How did his Jewish parents greet that decision? 

They must have been disappointed. 

“I have three brothers, one’s a doctor, one’s a lawyer, and one’s an accountant, so they’ve got everything covered.They actually were very pleased, especially when my first big job was in a big TV series in which I played a very nice guy in an Armani suit. In fact they were thrilled because they thought I was doing a proper job. But they’re never anything less than completely supportive. I on the other hand was scared they would disapprove, but they respected the fact that I have a mind of my own, and ironically although I thought I was going to be poor but happy — artistically fulfilled  — I’ve ended up making a really good living, which just goes to show,  if you follow your dreams you get more than you bargained for.”

Has he ever been denied a role because he was Jewish?

“How would I know because when people give me work they don’t talk to me about it.”

Does he have to hide his Jewishness in England?

“Stum I think is the word.”

So he knows something about  antisemitism there?

“I guess I do,  but not more than anywhere else. Most of the people I know are not antisemitic. Certainly not my friends. If they were they wouldn’t be my friends. Have I experienced antisemitism, yes definitely, all kinds. When I was a teenager there was a political party in Britain called the National Front, which was openly xenophobic, racist, and anti semitic, and it was very strange to be a teenage Jewish boy knowing a political party was campaigning against you. That was very scary.  For a brief time it was fashionable for the tougher elements in my school to tout those leaflets around. There were physical encounters. Certainly places I’ve gone to, where synagogues have been desecrated, But now that I move in the arty community, the liberal arts community, where nobody’s background is important. You could be Jewish, black, rich, poor, it matters nought. The rehearsal room is the complete leveler.”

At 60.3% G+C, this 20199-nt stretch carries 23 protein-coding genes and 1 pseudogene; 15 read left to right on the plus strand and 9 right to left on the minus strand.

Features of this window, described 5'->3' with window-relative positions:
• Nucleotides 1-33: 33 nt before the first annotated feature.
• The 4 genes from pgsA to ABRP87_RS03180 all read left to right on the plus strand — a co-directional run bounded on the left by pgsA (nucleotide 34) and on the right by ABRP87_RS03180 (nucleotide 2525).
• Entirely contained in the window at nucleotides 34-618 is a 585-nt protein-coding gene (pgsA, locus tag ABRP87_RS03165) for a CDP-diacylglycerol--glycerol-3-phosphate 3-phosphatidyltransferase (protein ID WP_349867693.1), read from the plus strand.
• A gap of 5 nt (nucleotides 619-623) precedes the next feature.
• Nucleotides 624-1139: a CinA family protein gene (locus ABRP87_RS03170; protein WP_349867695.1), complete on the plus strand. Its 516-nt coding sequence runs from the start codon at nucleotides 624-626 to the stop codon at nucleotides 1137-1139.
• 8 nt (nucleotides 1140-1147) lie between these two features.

Are the English in particular antisemitic?

“I wouldn’t characterize the English as being  particularly antisemitic. Some individuals are, but Jews participate at every level. The picture of England as a place of village greens and warm beer is a poor reflection of the really vibrant multi cultural England that I know. It’s a country of all colors, The class system today is pretty much like America, it’s income based. Money defines where you are.”

Privately he had other answers, fearful that what he might say to the foreign press would end up in the English tabloid.

For example, he volunteered:

His parents no longer live in England. They emigrated to Israel in l988, and live there as does one brother.

Jason had an orthodox upbringing and as a boy attended cheder twice a week, but he’s not a religious person.

“But I’m very Jewish, and I feel a great weight off my shoulders being a Jew in Hollywood.”

But with no plans to move to Los Angeles.